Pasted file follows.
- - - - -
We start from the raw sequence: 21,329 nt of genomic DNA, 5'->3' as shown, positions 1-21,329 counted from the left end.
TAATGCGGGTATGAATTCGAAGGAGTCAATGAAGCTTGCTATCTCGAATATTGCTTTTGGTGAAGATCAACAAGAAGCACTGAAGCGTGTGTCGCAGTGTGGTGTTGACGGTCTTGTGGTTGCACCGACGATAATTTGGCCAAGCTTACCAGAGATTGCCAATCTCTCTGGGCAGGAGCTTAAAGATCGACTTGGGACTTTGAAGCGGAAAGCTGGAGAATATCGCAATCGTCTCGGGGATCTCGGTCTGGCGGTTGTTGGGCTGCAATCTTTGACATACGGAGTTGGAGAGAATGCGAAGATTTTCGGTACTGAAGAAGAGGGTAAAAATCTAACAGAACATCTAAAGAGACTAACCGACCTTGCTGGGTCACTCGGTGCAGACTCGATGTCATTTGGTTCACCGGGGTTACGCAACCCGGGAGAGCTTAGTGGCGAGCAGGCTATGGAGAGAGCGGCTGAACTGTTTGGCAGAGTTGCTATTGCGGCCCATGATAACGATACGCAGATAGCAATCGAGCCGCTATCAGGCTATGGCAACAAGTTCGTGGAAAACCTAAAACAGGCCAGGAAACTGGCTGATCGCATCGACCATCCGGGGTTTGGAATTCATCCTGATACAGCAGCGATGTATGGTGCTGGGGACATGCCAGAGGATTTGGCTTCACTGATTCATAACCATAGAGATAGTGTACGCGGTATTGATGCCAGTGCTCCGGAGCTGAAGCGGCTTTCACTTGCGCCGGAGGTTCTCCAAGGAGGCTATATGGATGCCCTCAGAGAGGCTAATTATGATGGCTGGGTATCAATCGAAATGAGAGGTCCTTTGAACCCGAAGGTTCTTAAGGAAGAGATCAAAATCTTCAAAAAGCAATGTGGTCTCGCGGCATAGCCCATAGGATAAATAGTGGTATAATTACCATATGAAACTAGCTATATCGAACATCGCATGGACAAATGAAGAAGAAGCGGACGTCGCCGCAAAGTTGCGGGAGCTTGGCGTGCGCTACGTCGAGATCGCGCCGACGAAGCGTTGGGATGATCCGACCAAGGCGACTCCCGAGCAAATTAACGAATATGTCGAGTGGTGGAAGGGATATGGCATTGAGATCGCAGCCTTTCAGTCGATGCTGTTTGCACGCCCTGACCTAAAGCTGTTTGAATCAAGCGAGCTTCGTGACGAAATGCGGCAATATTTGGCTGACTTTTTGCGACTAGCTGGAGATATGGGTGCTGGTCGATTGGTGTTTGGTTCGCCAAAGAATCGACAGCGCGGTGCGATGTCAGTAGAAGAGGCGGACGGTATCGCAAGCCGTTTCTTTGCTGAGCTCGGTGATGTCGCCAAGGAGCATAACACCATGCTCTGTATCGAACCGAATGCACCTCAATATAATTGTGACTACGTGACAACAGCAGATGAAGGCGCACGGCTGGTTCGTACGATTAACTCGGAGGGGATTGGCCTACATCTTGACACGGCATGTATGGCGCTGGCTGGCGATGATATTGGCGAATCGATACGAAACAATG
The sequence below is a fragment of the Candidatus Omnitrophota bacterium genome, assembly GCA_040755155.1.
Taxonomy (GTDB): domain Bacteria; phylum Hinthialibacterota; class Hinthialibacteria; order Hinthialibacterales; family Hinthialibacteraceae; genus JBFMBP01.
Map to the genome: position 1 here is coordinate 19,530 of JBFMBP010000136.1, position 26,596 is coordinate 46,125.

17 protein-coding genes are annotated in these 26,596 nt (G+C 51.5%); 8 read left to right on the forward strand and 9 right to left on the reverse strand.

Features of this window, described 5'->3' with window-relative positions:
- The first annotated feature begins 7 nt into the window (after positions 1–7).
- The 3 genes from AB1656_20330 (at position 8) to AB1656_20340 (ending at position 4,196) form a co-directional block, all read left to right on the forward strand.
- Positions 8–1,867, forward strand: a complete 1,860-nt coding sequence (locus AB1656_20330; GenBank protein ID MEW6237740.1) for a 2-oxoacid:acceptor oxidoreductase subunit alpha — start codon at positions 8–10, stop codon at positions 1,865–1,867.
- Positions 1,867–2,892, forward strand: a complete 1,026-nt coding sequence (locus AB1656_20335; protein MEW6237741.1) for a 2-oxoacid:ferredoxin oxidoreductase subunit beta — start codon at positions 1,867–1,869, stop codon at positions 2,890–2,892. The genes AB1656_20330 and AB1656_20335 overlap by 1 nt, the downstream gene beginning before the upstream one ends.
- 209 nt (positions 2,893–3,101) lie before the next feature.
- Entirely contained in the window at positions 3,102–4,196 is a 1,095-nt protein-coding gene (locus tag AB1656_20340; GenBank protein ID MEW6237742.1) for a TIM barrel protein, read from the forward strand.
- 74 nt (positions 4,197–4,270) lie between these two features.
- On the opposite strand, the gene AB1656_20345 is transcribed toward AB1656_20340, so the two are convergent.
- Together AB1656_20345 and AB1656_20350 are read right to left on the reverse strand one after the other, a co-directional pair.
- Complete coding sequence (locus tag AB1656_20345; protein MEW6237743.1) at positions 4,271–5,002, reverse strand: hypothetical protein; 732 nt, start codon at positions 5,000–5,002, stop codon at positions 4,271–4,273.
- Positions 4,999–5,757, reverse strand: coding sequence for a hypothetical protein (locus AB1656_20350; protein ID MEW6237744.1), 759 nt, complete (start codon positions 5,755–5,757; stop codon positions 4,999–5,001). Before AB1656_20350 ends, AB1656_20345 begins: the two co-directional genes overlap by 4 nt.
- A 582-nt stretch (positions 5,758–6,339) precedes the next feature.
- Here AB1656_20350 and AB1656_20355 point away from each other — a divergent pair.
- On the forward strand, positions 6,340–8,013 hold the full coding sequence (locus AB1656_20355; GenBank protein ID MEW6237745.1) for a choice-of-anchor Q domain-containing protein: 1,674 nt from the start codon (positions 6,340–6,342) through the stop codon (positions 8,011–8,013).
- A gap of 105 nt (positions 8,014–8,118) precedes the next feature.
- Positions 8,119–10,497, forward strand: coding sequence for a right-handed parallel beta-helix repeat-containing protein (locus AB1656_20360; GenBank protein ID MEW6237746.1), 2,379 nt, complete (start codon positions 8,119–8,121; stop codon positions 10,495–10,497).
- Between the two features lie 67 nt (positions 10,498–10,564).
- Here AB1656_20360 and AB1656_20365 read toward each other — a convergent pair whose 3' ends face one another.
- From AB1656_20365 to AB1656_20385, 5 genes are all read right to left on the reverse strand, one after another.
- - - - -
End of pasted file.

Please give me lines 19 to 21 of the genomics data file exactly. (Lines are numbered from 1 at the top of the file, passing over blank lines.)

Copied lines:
- A 582-nt stretch (positions 5,758–6,339) precedes the next feature.
- Here AB1656_20350 and AB1656_20355 point away from each other — a divergent pair.
- On the forward strand, positions 6,340–8,013 hold the full coding sequence (locus AB1656_20355; GenBank protein ID MEW6237745.1) for a choice-of-anchor Q domain-containing protein: 1,674 nt from the start codon (positions 6,340–6,342) through the stop codon (positions 8,011–8,013).